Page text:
A particularly gruesome example of overindebtedness can be found in West Africa.

Expand chart
Data: Jubilee Debt Campaign; Chart: Andrew Witherspoon/Axios

The details: Ghana's foreign-currency debts are rising. The current IMF program, which began in 2015, projected external debt of 40% of GDP this year and total debt of 61%. The actual numbers look more like 46% and 71%, respectively.

  • Its government revenues are flat: In 2014, before the IMF program started, they were 17.8% of GDP. They were meant to rise to 20.3% this year, but instead they have fallen slightly, to 17.6%.
  • Its currency is in free fall: Government revenues are in Ghanaian cedis. It now takes roughly 5 cedis to buy $1, up from 2.5 cedis at the beginning of 2014.

The bottom line: In 2018, a majority of Ghana's government revenues will be spent just on servicing the country's foreign-currency-denominated debt, per the Jubilee Debt Campaign.

  • With all those revenues leaving the country, there's much less left over for Ghanaians: Real domestic government expenditure has fallen from 820 cedis per person in 2013 to just 680 cedis per person last year. No wonder growth is anemic.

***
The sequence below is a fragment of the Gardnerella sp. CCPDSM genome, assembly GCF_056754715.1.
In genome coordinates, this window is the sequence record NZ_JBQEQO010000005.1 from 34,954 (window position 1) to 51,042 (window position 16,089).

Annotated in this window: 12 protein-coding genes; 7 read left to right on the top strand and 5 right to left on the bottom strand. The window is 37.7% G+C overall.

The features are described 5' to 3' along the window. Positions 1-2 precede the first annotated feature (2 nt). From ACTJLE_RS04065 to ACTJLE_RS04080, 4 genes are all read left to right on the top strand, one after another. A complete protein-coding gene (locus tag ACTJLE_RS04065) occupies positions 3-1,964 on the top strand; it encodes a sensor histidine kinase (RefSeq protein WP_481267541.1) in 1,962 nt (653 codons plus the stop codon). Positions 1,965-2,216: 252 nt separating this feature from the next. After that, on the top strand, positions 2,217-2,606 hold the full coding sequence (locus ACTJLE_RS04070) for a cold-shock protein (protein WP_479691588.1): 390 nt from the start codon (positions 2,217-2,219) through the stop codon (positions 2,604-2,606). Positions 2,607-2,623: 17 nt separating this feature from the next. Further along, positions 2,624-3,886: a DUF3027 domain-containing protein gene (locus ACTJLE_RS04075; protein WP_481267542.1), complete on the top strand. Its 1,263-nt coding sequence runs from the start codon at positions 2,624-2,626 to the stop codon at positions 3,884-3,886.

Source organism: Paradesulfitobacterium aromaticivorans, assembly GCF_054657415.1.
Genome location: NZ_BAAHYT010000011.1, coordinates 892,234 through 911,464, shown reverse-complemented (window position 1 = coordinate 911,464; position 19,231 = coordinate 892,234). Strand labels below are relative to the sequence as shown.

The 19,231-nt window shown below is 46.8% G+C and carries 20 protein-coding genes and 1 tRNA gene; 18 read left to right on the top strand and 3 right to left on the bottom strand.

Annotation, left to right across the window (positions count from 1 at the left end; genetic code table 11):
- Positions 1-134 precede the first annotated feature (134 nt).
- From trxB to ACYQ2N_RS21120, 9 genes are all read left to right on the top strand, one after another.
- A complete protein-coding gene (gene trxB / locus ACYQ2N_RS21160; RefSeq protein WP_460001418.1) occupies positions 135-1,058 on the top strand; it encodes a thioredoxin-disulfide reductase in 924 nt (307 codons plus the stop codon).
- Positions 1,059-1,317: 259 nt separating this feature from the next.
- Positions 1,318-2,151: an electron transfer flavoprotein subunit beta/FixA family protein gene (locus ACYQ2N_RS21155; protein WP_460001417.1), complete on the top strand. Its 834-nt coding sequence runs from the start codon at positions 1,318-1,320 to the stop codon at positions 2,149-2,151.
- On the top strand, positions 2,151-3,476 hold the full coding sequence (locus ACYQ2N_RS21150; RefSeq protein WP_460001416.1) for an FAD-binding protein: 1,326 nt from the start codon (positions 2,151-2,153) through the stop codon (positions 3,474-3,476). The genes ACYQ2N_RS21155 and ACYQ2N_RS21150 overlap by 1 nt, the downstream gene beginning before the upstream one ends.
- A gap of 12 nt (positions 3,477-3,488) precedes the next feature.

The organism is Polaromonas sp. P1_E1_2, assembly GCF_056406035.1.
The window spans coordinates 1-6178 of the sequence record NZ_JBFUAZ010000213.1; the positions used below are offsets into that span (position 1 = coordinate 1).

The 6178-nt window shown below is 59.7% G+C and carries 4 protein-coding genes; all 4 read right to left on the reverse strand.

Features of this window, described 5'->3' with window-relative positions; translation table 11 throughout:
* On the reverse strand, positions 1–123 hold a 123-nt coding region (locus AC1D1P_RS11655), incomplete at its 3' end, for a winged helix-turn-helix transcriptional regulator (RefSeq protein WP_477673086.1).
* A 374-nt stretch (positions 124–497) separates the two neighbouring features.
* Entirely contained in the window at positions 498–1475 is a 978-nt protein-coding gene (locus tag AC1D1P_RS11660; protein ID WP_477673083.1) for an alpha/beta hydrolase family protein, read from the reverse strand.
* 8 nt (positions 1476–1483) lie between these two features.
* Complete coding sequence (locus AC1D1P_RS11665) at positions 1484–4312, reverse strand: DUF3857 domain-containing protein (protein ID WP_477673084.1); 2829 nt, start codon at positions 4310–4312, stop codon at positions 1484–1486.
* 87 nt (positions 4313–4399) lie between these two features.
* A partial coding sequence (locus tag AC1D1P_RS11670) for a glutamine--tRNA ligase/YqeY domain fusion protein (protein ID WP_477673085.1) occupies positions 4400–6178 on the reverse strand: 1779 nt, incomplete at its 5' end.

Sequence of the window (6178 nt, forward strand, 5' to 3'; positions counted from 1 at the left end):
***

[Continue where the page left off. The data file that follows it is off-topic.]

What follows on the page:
• Ghana is an extreme example of what's happening in Africa more broadly: On average, African countries spent 11.8% of their revenues on external debt payments last year, a number that has more than doubled in the past five years.

The big question: What will happen when the current IMF program ends in April? New loans, from the IMF or anybody else, are unlikely to be the answer when the problem is that Ghana already has too much debt.

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